The Weekly Sydney Roosters Player Rankings, Rd 13

1. James Maloney (LW: 1)

Source: Twitter.

Source: Twitter.

The BBQ was hot in attack on Friday but cold in attack — and all of it was enough to maintain the top spot, especially when you factor in it was his second game in 72 hours.

In attack he was superb in servicing his outside men, setting up two tries and creating the space for a third for Michael Jennings.He had six kicks for 134 metres, one try assist, and he ran it four times for 27 metres with two tackle busts.

Defensively he missed six tackles, a season high — which was to be expected following a starring role against Queensland just two nights earlier. So battered was he that he posted the image to the left on Twitter.

That’s a shit-ton of Pain Away.

2. Mitchell Pearce (LW: 2)

Source: Zimbio.

MP7 did nothing worthy of falling down the rankings — even getting bumped off three times in a row by a guy named Peni Terepo isn’t enough to warrant a drop.

His kicking game was still solid and he at least tried to get SBW fired up through holes, but he did miss five tackles.

Even then, he’s becoming a prototypical halfback and leading his team around the field with aplomb. He kicked it seven times for 249 metres and almost created a break in the first half, only to see the ball go to ground from Luke O’Donnell.

In all, a solid outing following his best game in the Origin arena.

3. Roger Tuivasa-Sheck (LW: 4)

Source: Roosters (Facebook).

The Sheck continues to channel his inner Perrett by getting involved at every occasion, and again made more runs than his second-rowers against the Eels: 13 for 146 metres with a line break, a try and six tackle busts.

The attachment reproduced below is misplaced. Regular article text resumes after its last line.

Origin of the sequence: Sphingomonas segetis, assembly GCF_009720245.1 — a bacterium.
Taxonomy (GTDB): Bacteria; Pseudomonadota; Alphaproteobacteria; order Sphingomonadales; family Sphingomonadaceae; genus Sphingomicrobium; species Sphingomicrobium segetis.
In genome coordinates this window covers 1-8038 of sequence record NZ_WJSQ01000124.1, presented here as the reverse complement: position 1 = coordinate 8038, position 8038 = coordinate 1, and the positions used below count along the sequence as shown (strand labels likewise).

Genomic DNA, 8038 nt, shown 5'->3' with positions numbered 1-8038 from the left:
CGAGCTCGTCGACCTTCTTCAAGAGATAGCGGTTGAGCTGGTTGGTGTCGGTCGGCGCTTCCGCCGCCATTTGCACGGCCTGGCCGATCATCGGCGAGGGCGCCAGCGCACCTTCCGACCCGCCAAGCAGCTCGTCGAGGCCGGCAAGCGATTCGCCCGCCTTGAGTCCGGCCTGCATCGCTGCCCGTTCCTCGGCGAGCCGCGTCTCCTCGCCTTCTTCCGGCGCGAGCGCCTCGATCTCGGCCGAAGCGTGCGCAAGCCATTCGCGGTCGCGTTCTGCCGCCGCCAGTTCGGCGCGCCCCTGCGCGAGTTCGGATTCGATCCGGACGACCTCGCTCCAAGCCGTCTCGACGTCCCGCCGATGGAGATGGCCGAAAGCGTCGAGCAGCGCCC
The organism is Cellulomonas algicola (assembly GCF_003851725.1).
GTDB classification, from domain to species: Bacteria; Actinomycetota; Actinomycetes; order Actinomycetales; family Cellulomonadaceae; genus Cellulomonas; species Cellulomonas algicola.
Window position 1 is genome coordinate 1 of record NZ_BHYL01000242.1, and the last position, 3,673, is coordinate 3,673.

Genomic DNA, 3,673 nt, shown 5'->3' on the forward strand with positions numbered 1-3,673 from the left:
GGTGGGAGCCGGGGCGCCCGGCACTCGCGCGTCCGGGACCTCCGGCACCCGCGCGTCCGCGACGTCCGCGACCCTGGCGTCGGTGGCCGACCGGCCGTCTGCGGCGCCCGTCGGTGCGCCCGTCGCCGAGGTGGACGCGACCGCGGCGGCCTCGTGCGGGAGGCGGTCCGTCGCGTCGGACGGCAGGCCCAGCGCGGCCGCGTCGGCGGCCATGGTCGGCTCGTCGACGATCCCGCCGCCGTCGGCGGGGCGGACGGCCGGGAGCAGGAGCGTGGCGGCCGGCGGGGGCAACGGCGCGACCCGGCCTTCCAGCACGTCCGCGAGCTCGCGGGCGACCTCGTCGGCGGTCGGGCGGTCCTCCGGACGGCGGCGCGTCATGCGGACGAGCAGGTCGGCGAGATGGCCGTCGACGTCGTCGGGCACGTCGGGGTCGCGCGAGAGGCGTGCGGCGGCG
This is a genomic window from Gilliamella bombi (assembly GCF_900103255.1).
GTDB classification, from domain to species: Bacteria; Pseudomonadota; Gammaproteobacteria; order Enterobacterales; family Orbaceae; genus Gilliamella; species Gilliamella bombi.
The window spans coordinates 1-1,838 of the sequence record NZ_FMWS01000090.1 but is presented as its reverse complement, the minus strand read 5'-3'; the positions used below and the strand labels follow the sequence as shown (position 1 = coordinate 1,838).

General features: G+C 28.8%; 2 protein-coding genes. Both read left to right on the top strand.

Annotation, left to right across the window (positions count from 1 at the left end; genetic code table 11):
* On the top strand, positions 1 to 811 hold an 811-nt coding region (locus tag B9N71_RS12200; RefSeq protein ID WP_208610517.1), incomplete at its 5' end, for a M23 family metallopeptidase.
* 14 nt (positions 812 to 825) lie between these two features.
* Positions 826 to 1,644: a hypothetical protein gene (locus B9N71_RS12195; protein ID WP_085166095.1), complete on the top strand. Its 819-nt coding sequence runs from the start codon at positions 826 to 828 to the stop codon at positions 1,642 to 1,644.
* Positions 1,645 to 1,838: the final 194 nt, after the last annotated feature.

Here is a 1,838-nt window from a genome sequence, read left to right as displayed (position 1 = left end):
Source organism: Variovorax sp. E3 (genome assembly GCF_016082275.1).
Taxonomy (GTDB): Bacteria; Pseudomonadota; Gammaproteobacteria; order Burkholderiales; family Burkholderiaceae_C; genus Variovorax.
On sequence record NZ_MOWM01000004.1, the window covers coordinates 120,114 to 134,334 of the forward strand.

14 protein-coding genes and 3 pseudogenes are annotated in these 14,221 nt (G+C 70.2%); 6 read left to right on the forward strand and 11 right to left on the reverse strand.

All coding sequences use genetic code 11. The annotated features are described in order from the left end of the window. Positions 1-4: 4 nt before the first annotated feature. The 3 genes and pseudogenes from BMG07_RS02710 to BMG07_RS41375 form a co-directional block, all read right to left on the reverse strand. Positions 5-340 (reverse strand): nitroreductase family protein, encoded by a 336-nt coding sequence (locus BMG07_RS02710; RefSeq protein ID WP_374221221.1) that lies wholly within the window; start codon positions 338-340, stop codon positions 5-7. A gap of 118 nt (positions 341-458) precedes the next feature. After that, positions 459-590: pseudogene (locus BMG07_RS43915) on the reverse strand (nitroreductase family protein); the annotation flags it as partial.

But what is deceptively impressive about the slightly-built Sheck is his upper body strength.

He had no right scoring against the Eels after the defence recovered well enough to get to him following a BBQ cutout, but through sheer strength he spun out of the tackle to put it down.

When this kid moves to fullback, it’s game over for the opposition.

4.  Michael Jennings (LW: 7)

Source: (Getty).

Jenko bounced back superbly from a shocker against the Storm to star for the Blues, score one of the great Origin tries in the process and play two nights later and star again in one of the best “backing up” performances in recent memory — a performance which catapults him up the rankings once more.

He ran it 16 times for 159 metres, drew his man perfectly to set up the try for Daniel Tupou in the first half and made nine tackles without a miss.

The dude is unbelievable, and his performances this year must make the Panthers regret letting him go — especially since they used his money to sign the Illawarra Cutters’ Jamie Soward.


5. Sonny Bill Williams (LW: 3)

Source: Herald Sun.

SBW has had two quiet performances in a row: the first one against Melbourne was understandable, but against the Eels, with three of his colleagues backing up from Origin, he needed to step up.

He again failed to crack the 100 metre mark from 12 runs, and had two offloads, one tackle bust, 31 tackles, three misses and two penalties conceded.

These are OK stats, but not for someone who many consider the best backrower in the game, or at the very least its most dangerous. He has been given free rein to inject himself when he sees opportunities, but needs to involve himself more when the play isn’t on — as he did to much praise against the Cowboys.

To be fair, Jake Friend continues to go away from him on the second and third tackle, so maybe he wants to be more involved. Hopefully this is just two down games and nothing more serious to do with his knee.